The Alberta government is directing a C$235-million loan to the Orphan Well Association to clean up a share of the nearly 450,000 abandoned oil and gas wells across the province.
“The number of orphaned wells in Alberta is a growing problem, a problem that has been made much worse by the collapse in oil prices,” Premier Rachel Notley said last week at an event in rural Carstairs. “We’re here today to help fix the growing orphaned well problem and create good jobs for Albertans at the same time.”
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The Alberta Energy Regulator pegs remediation costs for the entire inventory of orphan wells at $30.5 billion.
The provincial plan, backed by $30 million in financing from the federal government, is expected to create 1,650 jobs over three years. The industry-funded Orphan Well Association, which has devoted $30 million per year to its work but recently doubled that amount to $60 million, is to repay the loan over 10 years.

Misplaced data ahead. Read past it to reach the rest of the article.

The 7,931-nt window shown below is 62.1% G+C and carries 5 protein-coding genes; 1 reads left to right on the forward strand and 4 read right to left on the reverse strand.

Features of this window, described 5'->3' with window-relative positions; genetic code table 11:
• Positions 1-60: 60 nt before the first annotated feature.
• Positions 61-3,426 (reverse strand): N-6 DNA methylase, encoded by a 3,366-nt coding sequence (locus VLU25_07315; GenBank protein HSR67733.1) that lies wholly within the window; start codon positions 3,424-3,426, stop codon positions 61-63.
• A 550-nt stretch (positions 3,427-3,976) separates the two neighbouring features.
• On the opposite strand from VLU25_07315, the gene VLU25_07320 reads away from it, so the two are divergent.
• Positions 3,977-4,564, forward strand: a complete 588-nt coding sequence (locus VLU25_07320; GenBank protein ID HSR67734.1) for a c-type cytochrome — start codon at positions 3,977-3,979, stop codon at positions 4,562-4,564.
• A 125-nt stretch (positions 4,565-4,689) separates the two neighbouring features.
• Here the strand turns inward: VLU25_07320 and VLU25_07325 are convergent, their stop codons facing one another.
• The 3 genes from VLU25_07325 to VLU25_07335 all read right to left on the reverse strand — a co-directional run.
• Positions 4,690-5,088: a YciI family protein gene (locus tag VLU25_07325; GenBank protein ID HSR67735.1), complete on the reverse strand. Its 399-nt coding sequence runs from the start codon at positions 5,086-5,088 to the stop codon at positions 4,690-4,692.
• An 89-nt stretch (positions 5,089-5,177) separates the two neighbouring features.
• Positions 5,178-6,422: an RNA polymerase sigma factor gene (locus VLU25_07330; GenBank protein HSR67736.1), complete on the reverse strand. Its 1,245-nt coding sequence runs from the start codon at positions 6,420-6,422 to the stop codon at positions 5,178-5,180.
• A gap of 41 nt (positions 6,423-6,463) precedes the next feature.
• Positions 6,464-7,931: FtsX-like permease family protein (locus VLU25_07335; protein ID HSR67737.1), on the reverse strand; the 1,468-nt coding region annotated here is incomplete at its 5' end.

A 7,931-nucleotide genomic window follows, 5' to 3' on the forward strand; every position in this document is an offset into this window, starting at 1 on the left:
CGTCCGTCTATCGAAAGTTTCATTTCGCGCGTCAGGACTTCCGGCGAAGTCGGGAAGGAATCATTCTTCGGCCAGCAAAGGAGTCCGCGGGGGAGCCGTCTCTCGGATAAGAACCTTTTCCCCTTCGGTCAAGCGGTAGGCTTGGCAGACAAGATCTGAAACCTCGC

Notley said the loan would enable the association to get more work done faster “at a time when the costs are lower and people are looking for the work”, both due to an oil price crash that now dates back nearly three years. “It’s a win for landowners, a win for our environment, a win for industry, and a win for thousands of Albertans who will benefit from the good jobs that we are creating,” she added.
“We applaud the Government of Alberta for leveraging the federal funds to allow a greater number of sites to be decommissioned sooner rather than later, thereby creating more jobs,” said Mark Salkeld, president and CEO of the Petroleum Services Association of Canada, which originally floated the idea.
“These orphaned wells pose a significant environmental risk,” said Pembina Institute analyst Nikki Way. “We’re hopeful this effort will ensure that these liabilities don’t continue to grow and these wells are reclaimed before they become orphaned.”